Jun 28, 2012

Aboriginals of Australia: Despair at ‘Stronger Futures’ Bill

Aboriginals leaders call for a delay in the halving of a ‘Sunset Clause’ that, they believe, will create their own apartheid in the Northern territory. 

Below is an article published by The Australian:

The Federal Government's Stronger Futures draft laws are before the Senate and are expected to pass this week [27 June 2012].

Dr Djiniyini Gondarra OAM, who represents 8000 Yolngu people of east Arnhem Land said the laws would cause great suffering in the hearts of his people.

"Should this Stronger Futures legislation pass through the Senate and become law, it will be a day of mourning for all Aboriginal peoples," he said.

"For those of us living in the Northern Territory the anguish of the past five years [2008-2012] of intervention has been almost unbearable."

Dr Gondarra said many Aboriginal people had given up hope.

"We have been burying people who can no longer live with the pain and despair," he said.

Central Australian indigenous leader Rosalie Kunoth Monks who lives in the Alyawaar community of Utopia near Alice Springs, echoed his sentiment.

"We will never accept this racist legislation that separates us from other Australians and creates its own apartheid in our country," she said.

The duo want the Government to allow Aboriginal people more control over the decision-making process in communities.

Indigenous groups and welfare campaigners have called for the vote on the legislation to be delayed until Indigenous Affairs Minister Jenny Macklin subjects the draft laws to a human rights test.

Last week, the parliamentary human rights committee requested Ms Macklin provide a statement of compatibility for the Stronger Futures laws against Australia's international obligations.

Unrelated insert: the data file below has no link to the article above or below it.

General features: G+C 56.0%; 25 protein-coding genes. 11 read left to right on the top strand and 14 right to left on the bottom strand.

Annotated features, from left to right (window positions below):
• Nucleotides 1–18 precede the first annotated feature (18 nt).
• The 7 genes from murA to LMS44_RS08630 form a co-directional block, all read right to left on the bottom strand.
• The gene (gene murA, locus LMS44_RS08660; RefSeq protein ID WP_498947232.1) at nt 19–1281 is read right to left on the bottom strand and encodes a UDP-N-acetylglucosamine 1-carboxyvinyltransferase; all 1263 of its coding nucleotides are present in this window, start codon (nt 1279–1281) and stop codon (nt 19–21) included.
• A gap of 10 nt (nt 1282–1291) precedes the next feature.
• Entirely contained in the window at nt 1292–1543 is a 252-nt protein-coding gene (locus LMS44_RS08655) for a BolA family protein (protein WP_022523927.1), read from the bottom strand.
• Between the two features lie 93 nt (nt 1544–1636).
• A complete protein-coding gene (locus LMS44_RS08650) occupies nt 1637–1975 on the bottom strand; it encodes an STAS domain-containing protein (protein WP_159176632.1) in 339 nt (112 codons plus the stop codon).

The committee confirmed yesterday [26 June 2012] it has not received a response from Ms Macklin.

Attorney-General Nicola Roxon has the power to refer the laws to the human rights committee, but a spokeswoman said yesterday [26 June 2012] Ms Roxon had still not seen a request made by the National Congress of Australia's First People.

Australian Greens senator Rachel Siewert urged Ms Macklin to respond to the committee before the vote.

"The lack of proper consultation around the laws was clearly identified as a concern during the recent senate inquiry and a review of the compatibility statement would be a good starting point to rebuild lost trust," Senator Siewert said.

Earlier on Monday [25 June 2012] it emerged attempts to cut the sunset clause of a decade to five years was likely to fail.

Opposition indigenous affairs spokesman Nigel Scullion has previously raised concerns about the 10 year-sunset clause attached to Labor's Stronger Futures Bills.

A spokesman for Senator Scullion said yesterday the Opposition had been unable to negotiate with the Government to reduce the sunset clause.

Instead, an Opposition amendment to ensure the laws are reviewed within three years rather than seven is likely to pass, he said.